The disposable filter is further located in a specially constructed housing within the transmission case so that it is immersed within the hydraulic fluid at all times. In this way the filter and strainer are better assured a constant supply of hydraulic fluid to minimize the likelihood that pump cavitation and/or starvation will occur. Additionally, the space required adjacent to the transmission to house the filter and strainer assembly is minimized.
 With the present invention there is provided a filter/strainer plumbing arrangement which minimizes the piping, bracketry and space required to mount the filter strainer cartridge, makes access to it for servicing easier, better assures that the filter strainer has a constant supply of hydraulic fluid and eliminates the parasitic horsepower loss in the system caused by the need to always pull fluid through the strainer.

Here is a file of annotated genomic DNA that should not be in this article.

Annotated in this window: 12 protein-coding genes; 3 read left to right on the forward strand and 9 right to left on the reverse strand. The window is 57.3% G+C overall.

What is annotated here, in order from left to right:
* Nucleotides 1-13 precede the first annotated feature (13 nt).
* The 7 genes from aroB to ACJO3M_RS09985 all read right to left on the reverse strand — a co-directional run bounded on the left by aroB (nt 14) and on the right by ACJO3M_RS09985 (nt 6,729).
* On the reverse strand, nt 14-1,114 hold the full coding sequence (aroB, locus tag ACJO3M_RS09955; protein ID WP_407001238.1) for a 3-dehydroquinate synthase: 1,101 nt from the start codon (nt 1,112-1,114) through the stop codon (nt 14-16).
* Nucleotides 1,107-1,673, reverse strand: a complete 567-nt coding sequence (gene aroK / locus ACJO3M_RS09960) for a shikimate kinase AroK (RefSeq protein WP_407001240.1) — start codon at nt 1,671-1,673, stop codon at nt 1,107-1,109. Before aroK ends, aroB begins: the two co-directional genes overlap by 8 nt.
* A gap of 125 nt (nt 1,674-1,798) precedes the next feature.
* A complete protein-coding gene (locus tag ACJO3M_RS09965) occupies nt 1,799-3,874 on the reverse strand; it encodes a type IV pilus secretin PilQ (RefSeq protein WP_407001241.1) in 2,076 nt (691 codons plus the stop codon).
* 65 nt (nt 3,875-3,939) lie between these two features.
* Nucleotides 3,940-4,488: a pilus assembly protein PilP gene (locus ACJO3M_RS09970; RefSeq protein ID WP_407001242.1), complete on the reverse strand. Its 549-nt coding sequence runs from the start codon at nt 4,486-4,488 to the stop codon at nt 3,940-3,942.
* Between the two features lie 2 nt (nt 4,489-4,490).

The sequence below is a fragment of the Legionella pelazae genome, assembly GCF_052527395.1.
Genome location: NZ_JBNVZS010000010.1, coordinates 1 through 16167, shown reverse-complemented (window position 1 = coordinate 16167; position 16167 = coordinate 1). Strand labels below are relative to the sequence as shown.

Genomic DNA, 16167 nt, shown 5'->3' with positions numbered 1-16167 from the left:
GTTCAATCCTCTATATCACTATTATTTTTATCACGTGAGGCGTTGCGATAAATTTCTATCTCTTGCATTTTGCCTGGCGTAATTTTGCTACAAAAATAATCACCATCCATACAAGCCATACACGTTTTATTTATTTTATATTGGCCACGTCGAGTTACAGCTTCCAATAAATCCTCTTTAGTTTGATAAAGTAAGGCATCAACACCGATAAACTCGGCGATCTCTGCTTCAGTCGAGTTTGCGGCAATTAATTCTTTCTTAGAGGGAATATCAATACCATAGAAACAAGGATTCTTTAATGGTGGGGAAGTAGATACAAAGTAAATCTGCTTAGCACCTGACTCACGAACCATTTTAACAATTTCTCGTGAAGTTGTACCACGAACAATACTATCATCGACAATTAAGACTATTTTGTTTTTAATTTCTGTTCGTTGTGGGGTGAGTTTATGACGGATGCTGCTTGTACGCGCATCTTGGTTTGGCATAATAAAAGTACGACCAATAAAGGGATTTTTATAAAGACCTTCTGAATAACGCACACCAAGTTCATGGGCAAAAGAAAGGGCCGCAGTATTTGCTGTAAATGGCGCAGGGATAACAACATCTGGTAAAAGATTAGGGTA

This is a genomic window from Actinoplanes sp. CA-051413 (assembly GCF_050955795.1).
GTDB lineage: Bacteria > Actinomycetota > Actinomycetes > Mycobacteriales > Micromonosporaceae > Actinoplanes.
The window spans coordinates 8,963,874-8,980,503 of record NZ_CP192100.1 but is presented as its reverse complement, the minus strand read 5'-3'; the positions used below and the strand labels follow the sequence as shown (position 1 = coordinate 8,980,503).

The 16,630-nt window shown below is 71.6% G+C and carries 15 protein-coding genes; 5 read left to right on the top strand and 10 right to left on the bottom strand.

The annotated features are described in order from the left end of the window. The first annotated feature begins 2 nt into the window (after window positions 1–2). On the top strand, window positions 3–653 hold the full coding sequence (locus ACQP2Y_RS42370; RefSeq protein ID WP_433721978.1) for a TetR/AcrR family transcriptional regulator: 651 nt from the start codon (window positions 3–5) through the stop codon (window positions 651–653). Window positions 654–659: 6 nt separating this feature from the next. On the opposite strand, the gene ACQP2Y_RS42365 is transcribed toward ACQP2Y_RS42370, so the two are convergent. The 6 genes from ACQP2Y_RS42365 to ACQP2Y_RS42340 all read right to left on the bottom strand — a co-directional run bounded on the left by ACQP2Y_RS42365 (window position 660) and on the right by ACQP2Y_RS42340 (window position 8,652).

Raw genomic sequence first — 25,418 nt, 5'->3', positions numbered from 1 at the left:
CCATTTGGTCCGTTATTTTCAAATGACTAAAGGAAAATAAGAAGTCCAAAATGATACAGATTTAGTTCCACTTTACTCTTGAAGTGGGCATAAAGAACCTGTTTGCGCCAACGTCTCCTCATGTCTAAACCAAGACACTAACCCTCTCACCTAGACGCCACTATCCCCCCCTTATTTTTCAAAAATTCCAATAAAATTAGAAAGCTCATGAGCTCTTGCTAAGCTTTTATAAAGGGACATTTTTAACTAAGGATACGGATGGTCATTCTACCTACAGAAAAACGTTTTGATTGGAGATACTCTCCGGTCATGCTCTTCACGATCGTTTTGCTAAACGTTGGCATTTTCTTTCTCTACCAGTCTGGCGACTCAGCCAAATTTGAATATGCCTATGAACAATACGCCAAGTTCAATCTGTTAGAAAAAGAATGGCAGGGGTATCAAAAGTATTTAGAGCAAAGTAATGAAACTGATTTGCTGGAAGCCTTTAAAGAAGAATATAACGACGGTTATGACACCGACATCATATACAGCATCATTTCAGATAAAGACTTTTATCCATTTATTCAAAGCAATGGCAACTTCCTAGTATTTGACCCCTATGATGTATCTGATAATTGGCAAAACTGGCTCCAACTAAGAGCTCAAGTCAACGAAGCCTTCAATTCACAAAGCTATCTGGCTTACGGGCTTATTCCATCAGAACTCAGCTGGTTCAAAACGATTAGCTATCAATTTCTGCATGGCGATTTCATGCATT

FIG. 1 is an elevated perspective view of the transmission case with an exploded perspective view of the oil filter assembly.
FIG. 2 is an enlarged perspective exploded view of the oil filter assembly components.
FIG. 3 is an enlarged perspective view of the oil filter assembly with a portion cut away to illustrate the internal components.
FIG. 3a is a further enlarged view of the structure which secures the bypass valve in the end portion of the filter assembly.
FIG. 4 is a schematic illustration of the hydraulic fluid system utilized with the oil filter assembly.
FIG. 5 is an enlarged side view of the oil filter assembly illustrating the hydraulic fluid flow during start-up when the oil viscosity is high and the flow is through the strainer and by-pass valve.
FIG. 6 is an enlarged side view of the oil filter assembly illustrating the hydraulic fluid flow during normal operation when the oil viscosity is low and the flow is through the filter.